Tag: smartphone apps

How Mobile Apps Will Change Our Home Living Experience in Future

Apps largely are targeted at people who are ‘on the move’.

This whole app movement began on mobile phones after all, so many of the creations to come from the Play and iTunes store are understandably aimed at taking advantage of that portability. That’s partly why the Cloud is so popular – it gives us access to all our files and everything else we might need right on the couch.

But as apps have begun to play a bigger and bigger role in our lives, it’s likely that we’re going to start seeing more applications that are designed to be used from home while sitting on the couch – and these might come in some different forms to the ones we’re used to.

Apps Designed for the Couch

As it is, there are already some apps that are well designed for being used on the couch. Netflix for instance whether you’re using it on your Xbox or on your smartphone is perfect for relaxing in the evening and helps to make watching your favourite films and programs more convenient and more immediate. Likewise the Kindle app does the same thing for reading books, while Flipboard gives you a great looking magazine to read with all your content in one place. If you’re into comics then you can read those on your phone or tablet now too, and then there are a range of games to try playing.

Still though, for most of us when our rear hits the couch our mobile device is not our go-to gadget. Most of us will simply flick on the television or open a magazine and then consider ourselves dead to the world. But this is likely to change in future…

Couch Apps of TomorrowCouch Apps

Partly this is because the mobile infrastructure of apps is moving away from our smartphones. Take a look at the Xbox One for example which is designed to play games, but can also run a series of apps giving you access to SkyDrive and Netflix on the couch.

Meanwhile we’re also likely to see better integration between devices. Xbox One has ‘SmartGlass’ which is a clever app for your smartphone or tablet that lets you control the Xbox. As you can also control your TV through your Xbox, that means you can control all your media through your phone. As more and more of our things are likely to become connected in future, it’s possible that our smartphones might well serve as the convenient hubs for all of our entertainment.

At the same time, phones are also becoming more powerful and generally larger. This makes them much more suited to being used as primary media devices when we want to read something quickly or passively watch a film. All you need is a kickstand and you can enjoy Netflix on your Android or iPhone.

Further helping matters are developments that allow us to control our phones in a hands-off manner. You can now control your phone with gestures using Samsung’s features, or using your voice if you use Siri or Google Now. This allows for the sort of slobbing out that we all are used to when we get home while giving us access to all the power of our smartphones.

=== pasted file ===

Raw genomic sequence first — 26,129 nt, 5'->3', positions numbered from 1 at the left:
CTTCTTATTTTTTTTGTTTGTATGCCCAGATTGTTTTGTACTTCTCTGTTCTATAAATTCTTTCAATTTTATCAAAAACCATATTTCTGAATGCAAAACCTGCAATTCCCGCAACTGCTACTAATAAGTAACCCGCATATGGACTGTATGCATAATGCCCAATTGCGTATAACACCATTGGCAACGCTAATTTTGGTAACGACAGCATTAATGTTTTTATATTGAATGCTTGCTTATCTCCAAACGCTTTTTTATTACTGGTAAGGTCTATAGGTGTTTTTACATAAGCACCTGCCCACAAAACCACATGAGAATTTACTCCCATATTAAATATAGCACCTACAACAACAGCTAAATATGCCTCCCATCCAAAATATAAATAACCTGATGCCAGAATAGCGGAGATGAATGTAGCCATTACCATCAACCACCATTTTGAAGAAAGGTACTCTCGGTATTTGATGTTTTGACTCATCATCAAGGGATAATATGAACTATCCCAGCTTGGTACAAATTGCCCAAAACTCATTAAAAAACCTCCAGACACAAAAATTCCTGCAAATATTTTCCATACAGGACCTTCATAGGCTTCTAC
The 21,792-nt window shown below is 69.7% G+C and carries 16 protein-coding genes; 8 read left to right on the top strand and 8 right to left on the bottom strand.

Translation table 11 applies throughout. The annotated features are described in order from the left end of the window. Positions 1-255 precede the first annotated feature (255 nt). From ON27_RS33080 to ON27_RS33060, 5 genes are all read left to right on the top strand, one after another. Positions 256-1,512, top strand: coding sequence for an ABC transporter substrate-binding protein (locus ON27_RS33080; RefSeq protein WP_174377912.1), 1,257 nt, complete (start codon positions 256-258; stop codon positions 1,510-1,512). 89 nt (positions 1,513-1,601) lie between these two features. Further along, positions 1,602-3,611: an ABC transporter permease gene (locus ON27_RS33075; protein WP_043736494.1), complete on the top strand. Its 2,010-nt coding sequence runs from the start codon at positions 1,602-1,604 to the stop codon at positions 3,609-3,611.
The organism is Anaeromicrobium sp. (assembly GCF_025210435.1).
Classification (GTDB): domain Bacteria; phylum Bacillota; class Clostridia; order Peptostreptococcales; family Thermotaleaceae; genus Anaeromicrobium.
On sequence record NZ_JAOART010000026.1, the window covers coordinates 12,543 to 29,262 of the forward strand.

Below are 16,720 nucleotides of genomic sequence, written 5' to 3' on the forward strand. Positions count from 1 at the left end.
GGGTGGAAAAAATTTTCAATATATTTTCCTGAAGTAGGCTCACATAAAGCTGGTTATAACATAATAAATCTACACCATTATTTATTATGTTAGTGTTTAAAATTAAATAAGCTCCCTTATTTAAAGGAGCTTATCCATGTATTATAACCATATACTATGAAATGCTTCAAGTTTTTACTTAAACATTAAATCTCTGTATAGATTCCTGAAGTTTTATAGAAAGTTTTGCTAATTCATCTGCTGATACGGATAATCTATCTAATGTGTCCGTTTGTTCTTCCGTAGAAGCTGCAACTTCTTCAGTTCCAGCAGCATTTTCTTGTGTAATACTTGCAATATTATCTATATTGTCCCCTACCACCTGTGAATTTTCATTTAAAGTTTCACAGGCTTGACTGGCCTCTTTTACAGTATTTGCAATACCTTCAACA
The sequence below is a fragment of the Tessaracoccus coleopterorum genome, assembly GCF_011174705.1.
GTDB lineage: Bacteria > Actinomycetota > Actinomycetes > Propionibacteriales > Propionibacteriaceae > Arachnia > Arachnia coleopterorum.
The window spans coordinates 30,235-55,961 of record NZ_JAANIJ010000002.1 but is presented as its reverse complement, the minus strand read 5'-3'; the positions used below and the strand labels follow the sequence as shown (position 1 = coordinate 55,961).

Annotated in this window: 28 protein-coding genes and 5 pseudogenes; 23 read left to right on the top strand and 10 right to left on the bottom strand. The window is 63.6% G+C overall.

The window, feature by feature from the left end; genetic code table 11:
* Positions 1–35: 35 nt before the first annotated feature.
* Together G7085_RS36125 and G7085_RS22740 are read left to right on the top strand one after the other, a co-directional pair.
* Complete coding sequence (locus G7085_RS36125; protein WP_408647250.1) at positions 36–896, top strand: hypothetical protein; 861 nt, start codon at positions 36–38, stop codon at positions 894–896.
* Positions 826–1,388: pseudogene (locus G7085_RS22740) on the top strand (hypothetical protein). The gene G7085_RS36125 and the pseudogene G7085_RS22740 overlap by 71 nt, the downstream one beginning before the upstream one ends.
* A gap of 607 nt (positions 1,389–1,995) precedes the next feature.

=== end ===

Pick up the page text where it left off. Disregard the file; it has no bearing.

In the future then apps for controlling the home are going to play a big role – and it’s a smart developer who will get there first and pounce on this opportunity.

Author Bio

Nancy Baker, the author of this article, is a freelance blogger who is currently writing for, Ante Modern Furniture and Lighting, which specializes in the latest modular designs. She loves to bake and knit in her spare time. You can also follow her on Twitter @Nancy Baker.

Mobile gadgets popularity cause some companies to leave the standard web

Smartphones and tablets are becoming so popular that some businesses have abandoned their traditional websites.

American consumers are using their mobile gadgets on an increasing basis in order to access websites, and this trend is reaching the point that companies have decided to abandon their websites on the traditional web in order to focus all of their attention on the smaller screen.

Though the desktop and laptop is far from being over, the number of smartphone users is skyrocketing.

A prime example of this complete switch occurred when the website, Hinge, which is designed to be an online matchmaker, had been having a rough time trying to draw potential daters. Instead of maintaining their site on the standard web, they decided to dump that effort and place all of their focus on apps that can be downloaded and used on smartphones and tablets. This occurred in February, and it gave the company the ability to build a stronger base of users.

The reason was that the company’s core market was young singles, a demographic that uses mobile gadgets.

Mobile Gadgets - Matchmaker websites become appsPeople within that age group were very likely to use their devices for activities that they are capable of accomplishing quickly and easily no matter where they happen to be at the time. Though this may not work for something that requires more information or that is more involved, the Hinge concept worked very well as an app when compared to a standard website for laptops and desktops.

The chief exec of Hinge, Justin McLeod, explained that “More and more people are using mobile as opposed to desktop [computers] for things like dating.” He added that “That’s where the world’s going.”

The world still loves its desktops and laptops. However, as an increasing number of people own smartphones and tablets, and as they add to the number of activities that they accomplish over those devices, they are starting to find that tasks such as meeting people to date – which involve very basic searches and communications online – suit the smaller screen quite nicely.

Therefore, for companies that have services and products that are well suited to mobile gadgets, it can make sense to place all of their focus on those channels, instead of their old traditional websites.